Data analysis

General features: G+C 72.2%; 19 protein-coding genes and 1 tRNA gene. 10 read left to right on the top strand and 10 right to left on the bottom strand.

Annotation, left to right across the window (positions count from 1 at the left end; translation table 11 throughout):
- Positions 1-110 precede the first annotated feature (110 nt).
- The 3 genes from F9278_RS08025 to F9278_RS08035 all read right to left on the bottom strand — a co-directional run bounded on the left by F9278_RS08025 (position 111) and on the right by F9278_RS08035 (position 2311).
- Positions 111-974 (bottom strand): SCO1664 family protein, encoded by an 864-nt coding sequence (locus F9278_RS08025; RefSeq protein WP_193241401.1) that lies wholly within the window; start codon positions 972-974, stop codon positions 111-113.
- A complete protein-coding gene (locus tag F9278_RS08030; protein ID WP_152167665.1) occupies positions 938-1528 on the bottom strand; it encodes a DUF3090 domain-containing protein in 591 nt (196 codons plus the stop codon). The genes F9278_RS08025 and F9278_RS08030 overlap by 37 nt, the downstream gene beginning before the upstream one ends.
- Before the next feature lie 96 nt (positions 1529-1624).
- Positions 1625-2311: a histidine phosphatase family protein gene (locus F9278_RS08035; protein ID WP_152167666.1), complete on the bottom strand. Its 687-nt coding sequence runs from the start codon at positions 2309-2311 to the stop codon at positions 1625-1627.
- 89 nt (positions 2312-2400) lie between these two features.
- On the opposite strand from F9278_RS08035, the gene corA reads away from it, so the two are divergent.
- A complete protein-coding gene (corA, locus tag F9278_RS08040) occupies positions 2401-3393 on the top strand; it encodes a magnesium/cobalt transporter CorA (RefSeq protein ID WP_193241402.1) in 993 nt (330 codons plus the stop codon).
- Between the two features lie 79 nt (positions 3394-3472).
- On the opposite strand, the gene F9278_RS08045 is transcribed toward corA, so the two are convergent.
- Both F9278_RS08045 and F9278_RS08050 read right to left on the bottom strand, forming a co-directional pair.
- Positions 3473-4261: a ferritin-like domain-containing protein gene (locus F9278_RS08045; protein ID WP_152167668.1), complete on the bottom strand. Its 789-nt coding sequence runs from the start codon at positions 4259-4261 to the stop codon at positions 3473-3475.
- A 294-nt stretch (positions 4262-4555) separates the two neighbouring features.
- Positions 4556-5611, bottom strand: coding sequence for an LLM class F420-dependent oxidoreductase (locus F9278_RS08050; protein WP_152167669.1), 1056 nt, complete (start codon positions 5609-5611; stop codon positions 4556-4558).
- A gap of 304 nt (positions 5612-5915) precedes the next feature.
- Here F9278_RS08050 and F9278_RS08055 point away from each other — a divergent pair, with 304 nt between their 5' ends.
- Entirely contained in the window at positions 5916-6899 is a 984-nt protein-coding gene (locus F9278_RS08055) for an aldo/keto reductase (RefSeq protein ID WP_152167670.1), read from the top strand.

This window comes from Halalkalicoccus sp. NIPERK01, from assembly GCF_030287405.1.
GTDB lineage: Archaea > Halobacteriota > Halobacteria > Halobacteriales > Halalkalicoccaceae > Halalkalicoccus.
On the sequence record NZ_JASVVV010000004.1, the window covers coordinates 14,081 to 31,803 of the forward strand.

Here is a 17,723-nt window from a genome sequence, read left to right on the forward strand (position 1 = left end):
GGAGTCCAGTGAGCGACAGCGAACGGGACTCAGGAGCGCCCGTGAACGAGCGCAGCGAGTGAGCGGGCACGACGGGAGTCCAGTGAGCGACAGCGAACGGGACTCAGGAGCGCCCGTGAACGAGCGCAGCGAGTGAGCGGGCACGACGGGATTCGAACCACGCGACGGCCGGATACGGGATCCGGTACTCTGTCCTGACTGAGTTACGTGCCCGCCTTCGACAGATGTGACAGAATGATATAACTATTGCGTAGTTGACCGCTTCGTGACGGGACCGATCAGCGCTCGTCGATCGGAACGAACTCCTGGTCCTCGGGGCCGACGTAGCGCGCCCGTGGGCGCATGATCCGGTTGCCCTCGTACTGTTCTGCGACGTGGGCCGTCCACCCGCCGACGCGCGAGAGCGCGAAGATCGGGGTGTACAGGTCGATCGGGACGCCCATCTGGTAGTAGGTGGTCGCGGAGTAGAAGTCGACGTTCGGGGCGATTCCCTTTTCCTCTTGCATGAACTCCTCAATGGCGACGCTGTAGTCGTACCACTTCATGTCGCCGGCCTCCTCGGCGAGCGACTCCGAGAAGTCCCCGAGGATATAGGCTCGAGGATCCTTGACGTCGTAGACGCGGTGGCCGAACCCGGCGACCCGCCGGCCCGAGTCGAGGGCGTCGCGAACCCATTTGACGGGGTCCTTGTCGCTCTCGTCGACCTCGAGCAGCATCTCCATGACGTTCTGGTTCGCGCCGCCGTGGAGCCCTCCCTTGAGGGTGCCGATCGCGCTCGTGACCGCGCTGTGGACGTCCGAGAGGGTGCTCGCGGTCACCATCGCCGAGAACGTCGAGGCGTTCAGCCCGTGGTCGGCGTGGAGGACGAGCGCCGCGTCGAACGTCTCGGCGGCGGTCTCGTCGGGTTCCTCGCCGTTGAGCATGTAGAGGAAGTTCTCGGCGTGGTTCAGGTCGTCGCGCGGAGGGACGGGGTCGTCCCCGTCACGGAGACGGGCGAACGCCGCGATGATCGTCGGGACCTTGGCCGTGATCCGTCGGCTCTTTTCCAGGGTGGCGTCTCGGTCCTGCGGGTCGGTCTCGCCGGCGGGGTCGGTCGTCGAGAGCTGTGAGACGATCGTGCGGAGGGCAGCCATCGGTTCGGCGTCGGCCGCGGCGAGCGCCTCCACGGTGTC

We assessed the variability of the HTS data by first examining the correlations between measures obtained at matching doses using the two SBP screens (i.e., nine-concentration and three-concentration screens) and then across the SBP and TGen screens (i.e., the two nine-concentration screens). We calculated the Spearman correlation of the CVnorm between the data obtained from each experimental pair setting at each dose (i.e., single concentration pairs) and the correlation coefficient across all available doses (i.e., all three-concentration doses when comparing the two SBP screens or all nine-concentration doses when comparing SBP and TGen screens). Since the Spearman correlation is robust to outliers, is non-parametric, and does not necessarily assume linear relationships, we chose use it as implemented in base stats package [18] in R. We assessed the normality of the data using Shapiro-Wilk test in the base stat package [11] for R